Drawing on empirical case-study research carried out in the Bangalore software industry, this book explores the role of network relationships in the internationalization of small knowledge-intensive firms.
Using a conceptual framework, it looks at a range of key themes. These include:
Highlighting the propensity of small knowledge-intensive firms to develop and leverage network relationships and thereby, the resourcefulness with which entrepreneurial firms can (and do) internationalize, this book is essential reading for academics and students with an interest in the intersection between international business and entrepreneurship.
Table of Contents
Part 1: Conceptual Underpinings 1. Resourceful Internationalization 2. Networks and Internationalization 3. Knowledge and Internationalization 4. Technology and Internationalization Part 2: Exploratory Findings 5. The Indian Software Industry 6. Local Networks and Internationalization 7. Foreign Networks and Internationalization 8. The Internet and Internationalization Part 3: Future Directions 9. MNC Social Capital 10. Future Research Directions
Dr Shameen Prashantham is on the faculty of the University of Glasgow Business School. His research, within the Centre for Internationalization and Enterprise Research, focuses on the role of network relationships (social capital) in the internationalization of the entrepreneurial smaller firm, particularly in the context of the Indian software industry. His research has been won recognitions such as a Best Paper Award at the British Academy of Management and a Best Dissertation Finalist Award at the Academy of Management. Dr Prashantham earned a PhD from the University of Strathclyde. He also holds an MSc with Distinction from Strathclyde and a BA with Distinction in Economics from Loyola College; in both instances he graduated at the top of his class.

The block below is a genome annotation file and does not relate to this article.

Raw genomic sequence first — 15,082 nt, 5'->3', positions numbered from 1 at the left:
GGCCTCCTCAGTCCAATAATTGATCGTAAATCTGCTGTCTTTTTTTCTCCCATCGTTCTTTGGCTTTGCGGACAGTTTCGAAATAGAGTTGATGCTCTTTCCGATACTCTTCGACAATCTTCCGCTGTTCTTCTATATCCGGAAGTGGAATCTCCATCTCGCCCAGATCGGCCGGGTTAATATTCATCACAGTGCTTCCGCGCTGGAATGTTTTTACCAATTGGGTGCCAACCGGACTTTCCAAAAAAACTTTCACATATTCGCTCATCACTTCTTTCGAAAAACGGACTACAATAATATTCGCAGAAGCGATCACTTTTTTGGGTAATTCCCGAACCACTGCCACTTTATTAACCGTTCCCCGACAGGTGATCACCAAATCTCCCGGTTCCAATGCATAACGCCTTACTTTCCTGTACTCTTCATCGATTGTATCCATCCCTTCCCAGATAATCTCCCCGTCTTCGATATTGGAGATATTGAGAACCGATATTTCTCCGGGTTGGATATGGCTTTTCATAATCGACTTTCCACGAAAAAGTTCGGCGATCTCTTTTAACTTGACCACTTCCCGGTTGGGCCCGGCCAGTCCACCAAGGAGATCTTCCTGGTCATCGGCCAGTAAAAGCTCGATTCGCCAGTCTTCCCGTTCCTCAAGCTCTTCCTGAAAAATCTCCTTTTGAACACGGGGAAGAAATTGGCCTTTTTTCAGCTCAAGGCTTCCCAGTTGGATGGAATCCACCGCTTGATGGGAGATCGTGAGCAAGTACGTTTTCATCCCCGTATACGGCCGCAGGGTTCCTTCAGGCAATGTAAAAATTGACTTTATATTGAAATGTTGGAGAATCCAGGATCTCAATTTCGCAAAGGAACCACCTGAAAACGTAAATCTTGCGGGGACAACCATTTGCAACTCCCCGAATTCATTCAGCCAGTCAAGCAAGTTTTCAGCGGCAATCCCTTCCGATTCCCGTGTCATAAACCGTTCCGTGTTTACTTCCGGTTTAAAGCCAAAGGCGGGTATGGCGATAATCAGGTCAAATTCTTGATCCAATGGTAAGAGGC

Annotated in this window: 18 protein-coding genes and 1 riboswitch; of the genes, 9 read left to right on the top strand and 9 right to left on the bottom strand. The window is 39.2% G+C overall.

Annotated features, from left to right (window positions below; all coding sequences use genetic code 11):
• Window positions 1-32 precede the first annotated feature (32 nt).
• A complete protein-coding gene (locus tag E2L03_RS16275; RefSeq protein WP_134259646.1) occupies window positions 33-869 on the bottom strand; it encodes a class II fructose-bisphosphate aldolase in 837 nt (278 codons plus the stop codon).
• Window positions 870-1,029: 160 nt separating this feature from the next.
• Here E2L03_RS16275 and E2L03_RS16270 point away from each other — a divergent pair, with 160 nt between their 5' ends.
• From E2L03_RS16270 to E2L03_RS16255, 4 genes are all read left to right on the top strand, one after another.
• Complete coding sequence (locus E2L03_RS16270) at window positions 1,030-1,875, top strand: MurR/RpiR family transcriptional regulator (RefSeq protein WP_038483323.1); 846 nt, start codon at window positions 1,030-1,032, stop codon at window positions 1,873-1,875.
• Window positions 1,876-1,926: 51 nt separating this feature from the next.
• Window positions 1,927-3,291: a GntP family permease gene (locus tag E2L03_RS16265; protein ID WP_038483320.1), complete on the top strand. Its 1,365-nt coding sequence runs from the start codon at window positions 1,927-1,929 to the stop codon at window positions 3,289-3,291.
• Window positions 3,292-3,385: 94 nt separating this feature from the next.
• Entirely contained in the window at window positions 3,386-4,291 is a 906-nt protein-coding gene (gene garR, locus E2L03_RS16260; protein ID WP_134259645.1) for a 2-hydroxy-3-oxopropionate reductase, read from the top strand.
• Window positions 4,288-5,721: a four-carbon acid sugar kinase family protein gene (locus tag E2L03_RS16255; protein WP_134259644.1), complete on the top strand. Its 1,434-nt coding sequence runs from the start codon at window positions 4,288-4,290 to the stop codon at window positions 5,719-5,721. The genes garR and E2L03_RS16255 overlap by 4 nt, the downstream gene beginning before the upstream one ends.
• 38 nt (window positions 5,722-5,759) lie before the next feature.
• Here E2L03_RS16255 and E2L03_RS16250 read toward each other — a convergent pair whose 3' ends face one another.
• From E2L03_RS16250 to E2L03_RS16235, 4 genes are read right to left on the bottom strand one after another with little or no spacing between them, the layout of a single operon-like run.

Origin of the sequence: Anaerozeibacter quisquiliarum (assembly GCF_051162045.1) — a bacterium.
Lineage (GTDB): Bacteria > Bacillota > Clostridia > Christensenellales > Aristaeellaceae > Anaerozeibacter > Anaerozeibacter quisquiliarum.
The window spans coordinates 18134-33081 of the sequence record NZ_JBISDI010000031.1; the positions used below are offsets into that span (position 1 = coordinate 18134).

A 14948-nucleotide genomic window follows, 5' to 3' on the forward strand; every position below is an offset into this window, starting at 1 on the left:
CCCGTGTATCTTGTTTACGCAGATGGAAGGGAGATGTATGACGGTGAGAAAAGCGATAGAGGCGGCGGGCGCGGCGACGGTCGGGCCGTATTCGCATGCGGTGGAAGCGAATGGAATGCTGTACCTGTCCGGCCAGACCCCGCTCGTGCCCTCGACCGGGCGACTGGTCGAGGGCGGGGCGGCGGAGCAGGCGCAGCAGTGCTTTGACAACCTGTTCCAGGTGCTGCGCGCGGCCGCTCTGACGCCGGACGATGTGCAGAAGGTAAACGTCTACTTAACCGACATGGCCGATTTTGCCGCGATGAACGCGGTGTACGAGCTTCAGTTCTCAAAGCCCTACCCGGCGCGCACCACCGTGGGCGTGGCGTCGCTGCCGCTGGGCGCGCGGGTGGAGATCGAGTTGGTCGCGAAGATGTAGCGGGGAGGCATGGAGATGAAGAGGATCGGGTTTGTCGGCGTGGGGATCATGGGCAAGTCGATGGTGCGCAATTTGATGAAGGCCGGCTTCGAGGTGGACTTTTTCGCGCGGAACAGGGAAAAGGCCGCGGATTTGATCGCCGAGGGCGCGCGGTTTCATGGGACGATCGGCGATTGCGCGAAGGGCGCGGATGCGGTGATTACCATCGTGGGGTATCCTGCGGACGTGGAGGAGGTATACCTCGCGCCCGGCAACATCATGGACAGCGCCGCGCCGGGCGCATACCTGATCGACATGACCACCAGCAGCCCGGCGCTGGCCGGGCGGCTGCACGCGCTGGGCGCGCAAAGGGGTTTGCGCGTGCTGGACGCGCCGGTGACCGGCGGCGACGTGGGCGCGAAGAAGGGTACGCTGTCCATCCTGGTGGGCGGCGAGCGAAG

Dr Shameen Prashantham'sThe Internationalization of Small Firms: A Strategic Entrepreneurship Perspective is a refreshing masterpiece on a subject that a few years ago was considered a contradiction in terms. Indeed, it used to be that MNEs played the international arena and SMEs catered to local markets. In this volume, the author confirms to us that the world has changed, as technology allows small players to have a big role in international markets. A welcome contribution to the literature.
Professor Léo-Paul Dana
Founding Editor, Journal of International Entrepreneurship